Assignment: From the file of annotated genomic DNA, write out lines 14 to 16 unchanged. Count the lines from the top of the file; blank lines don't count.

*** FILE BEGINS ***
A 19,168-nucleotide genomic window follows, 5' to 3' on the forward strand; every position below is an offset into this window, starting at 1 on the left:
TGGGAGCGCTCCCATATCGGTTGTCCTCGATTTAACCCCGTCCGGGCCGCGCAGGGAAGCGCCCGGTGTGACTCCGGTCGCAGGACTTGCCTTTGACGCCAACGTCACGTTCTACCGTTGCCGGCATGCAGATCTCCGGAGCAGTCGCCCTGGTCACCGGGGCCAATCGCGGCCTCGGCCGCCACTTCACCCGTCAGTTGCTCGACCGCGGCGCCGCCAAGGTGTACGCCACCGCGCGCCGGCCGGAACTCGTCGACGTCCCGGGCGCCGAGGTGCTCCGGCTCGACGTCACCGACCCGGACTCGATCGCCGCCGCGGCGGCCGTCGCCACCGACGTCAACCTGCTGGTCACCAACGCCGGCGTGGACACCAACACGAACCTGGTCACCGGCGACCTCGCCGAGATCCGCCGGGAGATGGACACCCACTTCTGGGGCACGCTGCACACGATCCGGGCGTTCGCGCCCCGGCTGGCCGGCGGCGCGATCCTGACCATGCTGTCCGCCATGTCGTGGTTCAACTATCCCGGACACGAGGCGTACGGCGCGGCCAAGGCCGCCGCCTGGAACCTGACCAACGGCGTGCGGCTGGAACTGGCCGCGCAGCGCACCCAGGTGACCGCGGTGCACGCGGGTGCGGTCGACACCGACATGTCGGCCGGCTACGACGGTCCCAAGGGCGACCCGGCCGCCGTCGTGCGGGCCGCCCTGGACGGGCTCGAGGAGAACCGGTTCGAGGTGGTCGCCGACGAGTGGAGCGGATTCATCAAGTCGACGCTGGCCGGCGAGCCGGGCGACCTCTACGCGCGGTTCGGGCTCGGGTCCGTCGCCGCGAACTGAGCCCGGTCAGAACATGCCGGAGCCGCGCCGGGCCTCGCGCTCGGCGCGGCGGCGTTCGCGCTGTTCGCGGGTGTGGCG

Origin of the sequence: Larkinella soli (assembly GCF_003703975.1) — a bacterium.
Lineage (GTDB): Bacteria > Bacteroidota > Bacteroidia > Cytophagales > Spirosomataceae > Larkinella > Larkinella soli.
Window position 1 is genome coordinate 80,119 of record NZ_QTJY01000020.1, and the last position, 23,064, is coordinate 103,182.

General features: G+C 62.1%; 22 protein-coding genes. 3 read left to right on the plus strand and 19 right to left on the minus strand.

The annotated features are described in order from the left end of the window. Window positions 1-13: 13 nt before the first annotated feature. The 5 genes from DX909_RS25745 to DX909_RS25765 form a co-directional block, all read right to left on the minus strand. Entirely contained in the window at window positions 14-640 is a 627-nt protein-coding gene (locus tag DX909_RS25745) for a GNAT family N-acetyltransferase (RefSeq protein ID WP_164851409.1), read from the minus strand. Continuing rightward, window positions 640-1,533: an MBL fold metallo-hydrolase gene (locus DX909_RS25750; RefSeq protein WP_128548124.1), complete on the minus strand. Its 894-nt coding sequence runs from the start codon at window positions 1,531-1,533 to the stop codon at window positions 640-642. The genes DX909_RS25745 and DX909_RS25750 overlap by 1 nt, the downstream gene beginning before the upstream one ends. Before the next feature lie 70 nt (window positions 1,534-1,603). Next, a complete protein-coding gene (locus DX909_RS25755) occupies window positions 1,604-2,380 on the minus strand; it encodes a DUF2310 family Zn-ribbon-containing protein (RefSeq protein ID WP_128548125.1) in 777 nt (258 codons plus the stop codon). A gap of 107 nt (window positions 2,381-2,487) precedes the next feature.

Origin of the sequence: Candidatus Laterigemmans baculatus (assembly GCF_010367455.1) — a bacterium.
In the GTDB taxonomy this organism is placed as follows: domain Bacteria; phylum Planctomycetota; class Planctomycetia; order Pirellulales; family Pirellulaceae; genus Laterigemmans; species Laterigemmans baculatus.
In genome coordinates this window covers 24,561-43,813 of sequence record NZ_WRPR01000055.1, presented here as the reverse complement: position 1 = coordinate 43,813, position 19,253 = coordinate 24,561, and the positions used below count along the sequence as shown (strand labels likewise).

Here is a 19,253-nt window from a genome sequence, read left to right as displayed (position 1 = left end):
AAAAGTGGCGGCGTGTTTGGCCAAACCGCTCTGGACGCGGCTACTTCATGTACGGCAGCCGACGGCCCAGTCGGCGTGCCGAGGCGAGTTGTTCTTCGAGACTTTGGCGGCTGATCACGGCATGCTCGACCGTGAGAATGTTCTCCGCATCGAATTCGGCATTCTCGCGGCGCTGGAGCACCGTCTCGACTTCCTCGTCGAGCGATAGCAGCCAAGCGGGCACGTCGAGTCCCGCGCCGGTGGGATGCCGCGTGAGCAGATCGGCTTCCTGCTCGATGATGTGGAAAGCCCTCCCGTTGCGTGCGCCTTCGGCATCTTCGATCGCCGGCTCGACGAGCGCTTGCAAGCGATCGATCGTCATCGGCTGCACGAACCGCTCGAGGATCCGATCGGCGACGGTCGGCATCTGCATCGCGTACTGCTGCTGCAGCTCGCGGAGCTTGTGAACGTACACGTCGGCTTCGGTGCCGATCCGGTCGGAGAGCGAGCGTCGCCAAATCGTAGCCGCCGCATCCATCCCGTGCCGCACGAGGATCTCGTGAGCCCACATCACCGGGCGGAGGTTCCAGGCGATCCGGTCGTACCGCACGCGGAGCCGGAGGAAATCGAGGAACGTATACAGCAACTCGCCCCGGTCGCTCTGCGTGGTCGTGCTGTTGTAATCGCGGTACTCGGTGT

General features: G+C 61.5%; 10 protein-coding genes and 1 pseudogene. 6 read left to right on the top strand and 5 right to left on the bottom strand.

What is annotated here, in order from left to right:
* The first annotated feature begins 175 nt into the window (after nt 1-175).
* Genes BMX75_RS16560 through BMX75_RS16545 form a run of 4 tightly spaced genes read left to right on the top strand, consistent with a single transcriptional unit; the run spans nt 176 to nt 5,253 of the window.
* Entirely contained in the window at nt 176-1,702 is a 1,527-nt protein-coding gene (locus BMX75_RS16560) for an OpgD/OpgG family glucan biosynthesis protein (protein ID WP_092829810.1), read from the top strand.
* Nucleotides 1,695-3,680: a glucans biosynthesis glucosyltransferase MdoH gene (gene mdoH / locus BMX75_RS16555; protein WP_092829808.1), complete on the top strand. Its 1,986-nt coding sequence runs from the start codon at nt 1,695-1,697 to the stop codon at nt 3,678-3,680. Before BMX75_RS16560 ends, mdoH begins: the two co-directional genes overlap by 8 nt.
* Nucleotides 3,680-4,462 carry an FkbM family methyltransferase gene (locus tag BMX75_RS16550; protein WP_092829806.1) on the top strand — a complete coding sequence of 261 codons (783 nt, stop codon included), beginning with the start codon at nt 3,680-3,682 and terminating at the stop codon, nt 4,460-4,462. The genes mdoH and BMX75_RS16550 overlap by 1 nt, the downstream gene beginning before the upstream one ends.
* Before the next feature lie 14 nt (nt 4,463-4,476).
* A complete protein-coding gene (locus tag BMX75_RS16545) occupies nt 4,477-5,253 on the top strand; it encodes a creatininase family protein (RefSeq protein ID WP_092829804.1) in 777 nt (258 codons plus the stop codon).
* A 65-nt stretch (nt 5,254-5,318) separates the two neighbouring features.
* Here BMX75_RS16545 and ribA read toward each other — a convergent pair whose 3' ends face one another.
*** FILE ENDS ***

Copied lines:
What is annotated here, in order from left to right:
* The first annotated feature begins 175 nt into the window (after nt 1-175).
* Genes BMX75_RS16560 through BMX75_RS16545 form a run of 4 tightly spaced genes read left to right on the top strand, consistent with a single transcriptional unit; the run spans nt 176 to nt 5,253 of the window.